It’s not every day that our maritime lawyers here at Lipcon, Margulies, Alsina & Winkleman, P.A. get to see a cruise line making the right decision when it comes to protecting the safety of passengers and crew. We’ve seen far too many accidents that have resulted from a cruise operator’s inability to make the correct call when avoiding regions of political unrest, warfare and general turmoil. In fact, just a few weeks ago, cruise ships were sailing through the Middle East and right across the Gaza Strip conflict. One AIDA ship was even hit by missile debris from an attack on Ashdod as it was leaving port. Though calls on any Israeli port should have been cancelled the moment tensions between Israel and Palestine arose over the Gaza Strip, cruise lines continued to visit the area, placing passenger and crew lives at risk of serious – if not fatal – injuries.
Now, another threat has placed the safety of cruise passengers at risk – a volcano. According to a post on Cruise Critic, a volcano erupted in Papua New Guinea, which led Princess Cruises to make a big decision regarding the itinerary of its ship, the Dawn Princess.
The Cruise Critic post explains the Dawn Princess had been scheduled to call on the town of Rabaul on Sept. 9, where the volcano, Mount Tavurvur, is erupting. Instead, the cruise company decided to spend the day at sea to keep passengers out of harm’s way. Additionally, which is not something our maritime lawyers have seen cruise operators do often, Princess decided to add an additional port call to the itinerary, Kiriwina Island.
The Dawn Princess is the only cruise ship that was scheduled to call on Rabaul this month, so travelers can breathe a sigh of relief that their ships will not be affected by the volcano. However, the volcano should be the least of the cruise industry’s concerns.
Though it might seem as though Princess’ decision to avoid the dangerous area is common sense, the public would be pretty surprised to learn that not all cruise lines are adamant about avoiding ports of call that present a threat to passengers. As can be seen from the amount of time it took many major cruise operators to cancel port calls in Israel given the region’s state of unrest over the Gaza Strip, safety isn’t always the first thing cruise companies worry about – though it should be.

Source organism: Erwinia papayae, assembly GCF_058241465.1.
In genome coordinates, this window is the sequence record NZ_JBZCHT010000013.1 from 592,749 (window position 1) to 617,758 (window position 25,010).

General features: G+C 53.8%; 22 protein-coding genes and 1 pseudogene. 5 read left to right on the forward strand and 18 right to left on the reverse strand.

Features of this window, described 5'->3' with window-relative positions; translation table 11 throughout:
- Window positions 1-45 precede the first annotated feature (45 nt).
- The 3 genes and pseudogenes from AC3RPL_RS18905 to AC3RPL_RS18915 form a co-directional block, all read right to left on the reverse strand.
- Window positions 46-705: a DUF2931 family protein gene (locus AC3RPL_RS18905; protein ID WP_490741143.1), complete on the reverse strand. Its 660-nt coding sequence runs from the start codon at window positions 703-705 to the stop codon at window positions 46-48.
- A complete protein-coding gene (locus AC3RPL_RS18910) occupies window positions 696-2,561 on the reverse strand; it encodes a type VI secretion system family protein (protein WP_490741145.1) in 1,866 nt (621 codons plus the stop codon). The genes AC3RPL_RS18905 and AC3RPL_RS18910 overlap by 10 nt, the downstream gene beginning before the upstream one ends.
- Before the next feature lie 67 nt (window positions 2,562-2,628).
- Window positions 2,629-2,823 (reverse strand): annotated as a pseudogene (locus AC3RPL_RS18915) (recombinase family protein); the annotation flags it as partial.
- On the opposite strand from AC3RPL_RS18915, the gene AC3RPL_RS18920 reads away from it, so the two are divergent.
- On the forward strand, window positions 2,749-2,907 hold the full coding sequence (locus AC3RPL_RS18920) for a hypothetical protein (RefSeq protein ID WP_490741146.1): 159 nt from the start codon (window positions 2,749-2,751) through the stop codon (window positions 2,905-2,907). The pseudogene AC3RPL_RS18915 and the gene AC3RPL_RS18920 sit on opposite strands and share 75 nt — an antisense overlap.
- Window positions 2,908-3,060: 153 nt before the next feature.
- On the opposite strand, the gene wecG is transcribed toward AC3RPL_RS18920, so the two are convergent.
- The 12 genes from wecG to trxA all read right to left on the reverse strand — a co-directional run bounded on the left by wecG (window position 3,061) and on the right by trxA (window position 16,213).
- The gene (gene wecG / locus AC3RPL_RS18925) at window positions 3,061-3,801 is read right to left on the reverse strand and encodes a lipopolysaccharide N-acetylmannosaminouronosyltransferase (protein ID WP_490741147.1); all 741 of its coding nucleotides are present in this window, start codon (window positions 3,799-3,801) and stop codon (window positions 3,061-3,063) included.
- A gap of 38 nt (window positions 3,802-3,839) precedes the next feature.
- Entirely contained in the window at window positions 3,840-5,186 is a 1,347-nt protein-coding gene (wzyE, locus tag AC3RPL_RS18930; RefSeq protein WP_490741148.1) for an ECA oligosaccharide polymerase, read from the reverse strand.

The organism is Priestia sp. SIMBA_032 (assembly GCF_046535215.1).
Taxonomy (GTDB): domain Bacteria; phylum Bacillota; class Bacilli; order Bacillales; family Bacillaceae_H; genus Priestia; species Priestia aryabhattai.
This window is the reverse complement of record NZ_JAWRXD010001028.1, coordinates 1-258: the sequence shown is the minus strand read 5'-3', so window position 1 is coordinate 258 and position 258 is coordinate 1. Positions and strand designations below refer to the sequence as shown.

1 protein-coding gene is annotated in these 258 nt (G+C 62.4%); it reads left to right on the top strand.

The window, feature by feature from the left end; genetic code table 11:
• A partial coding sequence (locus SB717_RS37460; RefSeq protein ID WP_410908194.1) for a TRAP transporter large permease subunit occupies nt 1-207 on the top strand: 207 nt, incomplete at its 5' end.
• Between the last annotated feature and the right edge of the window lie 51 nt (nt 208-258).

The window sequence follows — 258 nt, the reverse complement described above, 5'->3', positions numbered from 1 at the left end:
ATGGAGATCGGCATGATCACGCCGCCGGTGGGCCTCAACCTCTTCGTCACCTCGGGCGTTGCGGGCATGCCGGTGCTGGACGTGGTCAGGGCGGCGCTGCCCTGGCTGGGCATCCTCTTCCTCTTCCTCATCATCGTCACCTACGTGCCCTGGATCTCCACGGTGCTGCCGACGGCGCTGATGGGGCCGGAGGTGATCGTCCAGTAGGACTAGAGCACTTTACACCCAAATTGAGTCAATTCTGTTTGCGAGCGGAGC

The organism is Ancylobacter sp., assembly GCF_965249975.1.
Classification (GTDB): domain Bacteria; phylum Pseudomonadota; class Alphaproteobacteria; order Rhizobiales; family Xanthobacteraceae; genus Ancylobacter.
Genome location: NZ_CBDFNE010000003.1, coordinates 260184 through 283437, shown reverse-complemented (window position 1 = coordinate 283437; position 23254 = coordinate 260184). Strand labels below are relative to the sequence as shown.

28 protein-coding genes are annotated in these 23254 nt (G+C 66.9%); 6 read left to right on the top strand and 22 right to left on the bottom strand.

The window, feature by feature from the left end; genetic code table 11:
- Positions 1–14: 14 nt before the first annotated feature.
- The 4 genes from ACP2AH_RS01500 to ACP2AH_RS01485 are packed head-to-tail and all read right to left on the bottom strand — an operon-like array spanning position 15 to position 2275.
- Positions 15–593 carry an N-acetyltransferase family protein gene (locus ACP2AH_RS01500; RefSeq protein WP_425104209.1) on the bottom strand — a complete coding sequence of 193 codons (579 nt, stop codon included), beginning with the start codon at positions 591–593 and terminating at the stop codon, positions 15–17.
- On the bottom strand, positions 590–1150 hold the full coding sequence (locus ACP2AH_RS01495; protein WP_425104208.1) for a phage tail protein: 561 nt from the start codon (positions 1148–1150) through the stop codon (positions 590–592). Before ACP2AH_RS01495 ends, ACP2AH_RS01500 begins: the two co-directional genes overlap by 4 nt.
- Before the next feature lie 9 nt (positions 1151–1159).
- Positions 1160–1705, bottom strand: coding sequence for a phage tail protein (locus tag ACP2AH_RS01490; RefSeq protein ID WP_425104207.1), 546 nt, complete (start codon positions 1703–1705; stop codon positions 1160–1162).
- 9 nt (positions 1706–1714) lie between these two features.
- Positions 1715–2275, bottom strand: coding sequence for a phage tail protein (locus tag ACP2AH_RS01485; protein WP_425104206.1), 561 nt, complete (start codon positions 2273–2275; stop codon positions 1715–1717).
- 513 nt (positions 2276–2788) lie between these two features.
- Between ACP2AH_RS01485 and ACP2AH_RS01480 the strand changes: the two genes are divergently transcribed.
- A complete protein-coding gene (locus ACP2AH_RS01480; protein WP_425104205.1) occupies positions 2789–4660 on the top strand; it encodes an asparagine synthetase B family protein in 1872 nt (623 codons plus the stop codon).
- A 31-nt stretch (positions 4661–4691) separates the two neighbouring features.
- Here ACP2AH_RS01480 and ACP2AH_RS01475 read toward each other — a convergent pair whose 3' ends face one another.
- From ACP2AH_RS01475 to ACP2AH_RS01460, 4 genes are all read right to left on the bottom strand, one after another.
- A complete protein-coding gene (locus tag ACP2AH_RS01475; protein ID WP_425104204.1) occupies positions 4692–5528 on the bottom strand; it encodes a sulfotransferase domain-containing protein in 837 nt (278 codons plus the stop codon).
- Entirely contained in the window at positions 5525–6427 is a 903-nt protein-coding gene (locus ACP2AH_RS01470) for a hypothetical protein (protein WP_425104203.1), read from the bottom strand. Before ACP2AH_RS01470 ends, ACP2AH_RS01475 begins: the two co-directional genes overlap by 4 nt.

Cruise lines, like all maritime companies, have a responsibility to keep both passengers and crew members as safe as possible. One way to do so is to ensure all crew on board a ship are properly trained in emergency and evacuation procedures. Another way to maintain and/or improve shipboard safety is to maintain vessels in top working order and to install the latest safety technology, such as radar detectors that can immediately notify a vessel’s operators when someone falls overboard. At the very least, cruise lines should avoid ports of call that present a threat to the safety of those on the ship. The fact that several cruise lines did not take any action until several weeks after the Israeli-Palestinian conflict escalated – even after the AIDA ship was hit by missile debris – can, by many, be considered a violation of maritime safety. Had someone been injured by the debris, maritime lawyers could have been consulted upon to assist victims in determining their options as far as filing a case.
When a cruise line fails to do everything within reason to maintain the safety of passengers and crew, they may be found liable for any injuries or fatalities that ensue as a result of their negligence. We applaud Princess’ decision to avoid the area where the volcano erupted, as do we applaud cruise lines that cancelled port calls in Israel as a result of the Gaza Strip conflict, but the unfortunate truth still remains: cruise lines tend to prefer dealing with the aftermath of an accident as opposed to taking the necessary steps to prevent one in the first place.
Cancelling port calls means losing revenue, which might seem trivial given that the cruise industry is a multibillion-dollar franchise. However, there’s much that would surprise the public about the cruise industry as a whole in general. As the fall cruise season approaches, we hope that cruise operators will take the necessary precautions to prevent accidents and injuries at sea or in port, especially considering the number of incidents that have occurred in recent years, such as the Costa Concordia capsizing tragedy and the Carnival Triumph fire. Alas, as the popular saying goes, “Dare to dream.”
Published on September 9, 2014
Categories: Cruise Ship Law